Mandy Aftel is a San Francisco based natural perfumer. She so lovingly writes about the wonder of natural ingredients in Essence and Alchemy and you get totally swept up in the amazing history of perfume she evokes. I don't know if I read this in her book or not but this is as good a place as any to share. Cleopatra would douse the sails of her ships in perfume so that you could smell them coming along the wind long before you could see them. Queen!

The third book is by Jean Claude Ellena, the former in-house perfumer at Hermes. His minimal approach to perfume and expertise really shine in his book, simply titled Perfume. It's nice to read something by a perfumer, as it helps you realize that perfumers are very much artists.

In addition to reading and taking classes where and when you can, I recommend studying perfumes on the market. I love going to stores and smelling what's new, then coming back and reading reviews. With practice you'll be able to pick out the notes yourself. In a specialty shop, there may be someone there who can give you background on the perfume. It's all about passion. Where there is passion, knowledge will come.

Photos from my time in Grasse, France.

January 04, 2017

nico and nate

Our friend John came over and photographed me at home with my kids for Nico and Nate recently, a sweet site that interviews families with two brothers. I'm so happy to have "real" photos of my family, not just all photos taken with my phone!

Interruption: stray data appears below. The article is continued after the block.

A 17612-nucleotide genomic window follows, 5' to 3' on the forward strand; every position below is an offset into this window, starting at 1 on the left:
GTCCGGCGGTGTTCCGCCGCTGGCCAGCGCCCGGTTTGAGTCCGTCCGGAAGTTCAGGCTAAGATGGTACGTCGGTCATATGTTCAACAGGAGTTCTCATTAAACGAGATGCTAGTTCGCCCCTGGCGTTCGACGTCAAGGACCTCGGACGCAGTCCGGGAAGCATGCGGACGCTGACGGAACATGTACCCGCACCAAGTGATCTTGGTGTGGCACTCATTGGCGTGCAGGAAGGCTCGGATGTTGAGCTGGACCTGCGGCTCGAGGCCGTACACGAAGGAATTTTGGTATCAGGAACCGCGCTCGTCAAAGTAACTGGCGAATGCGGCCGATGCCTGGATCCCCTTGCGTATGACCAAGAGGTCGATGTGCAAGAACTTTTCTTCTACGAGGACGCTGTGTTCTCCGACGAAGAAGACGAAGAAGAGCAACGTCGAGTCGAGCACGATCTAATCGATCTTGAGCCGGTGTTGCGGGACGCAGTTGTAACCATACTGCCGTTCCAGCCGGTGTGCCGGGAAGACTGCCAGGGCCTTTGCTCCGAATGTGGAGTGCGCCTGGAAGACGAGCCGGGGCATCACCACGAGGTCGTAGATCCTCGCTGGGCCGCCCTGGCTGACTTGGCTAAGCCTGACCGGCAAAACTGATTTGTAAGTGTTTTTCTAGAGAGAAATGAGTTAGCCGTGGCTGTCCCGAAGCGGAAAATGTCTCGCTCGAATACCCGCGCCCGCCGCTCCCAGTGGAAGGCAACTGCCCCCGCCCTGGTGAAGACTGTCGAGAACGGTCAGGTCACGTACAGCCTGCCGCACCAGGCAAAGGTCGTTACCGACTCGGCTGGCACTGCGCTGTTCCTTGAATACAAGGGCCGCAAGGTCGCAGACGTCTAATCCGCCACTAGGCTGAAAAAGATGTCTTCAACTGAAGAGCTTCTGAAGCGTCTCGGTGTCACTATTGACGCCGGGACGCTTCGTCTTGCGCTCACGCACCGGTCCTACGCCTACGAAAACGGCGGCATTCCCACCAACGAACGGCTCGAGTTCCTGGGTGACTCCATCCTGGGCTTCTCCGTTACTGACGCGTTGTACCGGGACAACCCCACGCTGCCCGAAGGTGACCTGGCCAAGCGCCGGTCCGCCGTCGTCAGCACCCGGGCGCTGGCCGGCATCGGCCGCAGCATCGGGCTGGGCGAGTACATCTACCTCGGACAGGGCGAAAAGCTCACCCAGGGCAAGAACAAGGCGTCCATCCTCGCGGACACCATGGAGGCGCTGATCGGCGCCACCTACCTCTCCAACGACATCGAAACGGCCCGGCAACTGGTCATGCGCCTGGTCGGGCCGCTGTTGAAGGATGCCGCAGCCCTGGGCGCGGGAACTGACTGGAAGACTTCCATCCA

November 30, 2016

a visit from west elm

West Elm came to our studio for a visit recently and took these photos of us during production, doing our thing. Click over to hear about a typical day in our studio, and what inspires us.


November 30, 2016

The Perfect Hostess Gift

Our sweet friend + ceramicist Helen Levi was asked by Vogue recently what her ideal hostess gift would be and she said our Desert Rose Atmosphere Mist. Check out the full piece here to see what other chic women like Padmi Laksmi and photographer Alice Gao are hoping for. 


May 24, 2016


Helen is the co-founder and Creative Director of Fuzzco, the Charleston-based design agency behind many an awesome branding project (think Mailchimp, Bonobos, and Etsy). You'd never guess how hard this lady works being as that she's so nice, humble and chill! We met on vacation in upstate New York and reunited when she asked us to make a pair of signature fragrances: E.d'E. Black and E.d'E. Blue.

Name: Helen Rice
Occupation: Creative Director
Hometown: Charleston, SC
Where do you currently reside: Charleston, SC
Favorite MCMC fragrance: HUNTER
When did you start wearing perfume? What fragrance was it?: I remember sneaking into my parent's bathroom as a kid and getting into my mom's Chanel No. 5. It is the only scent she's ever worn and whenever I smell it I think of her. When I was 16 Iwent to an older friend's house and she had Fendi Theorema which I fell in LOVE with. I bought my own bottle once I'd saved up enough money. I still have it and love it.
If you were a plant, would you be?: I'd be a Socratea exorrhiza or Walking Palm because I need to live in warm climates and I can't sit still.
What's in your refrigerator right now?: A lot of pickles that my husband made and a bunch of wine.
Three words that describe you: Independent, energetic, compassionate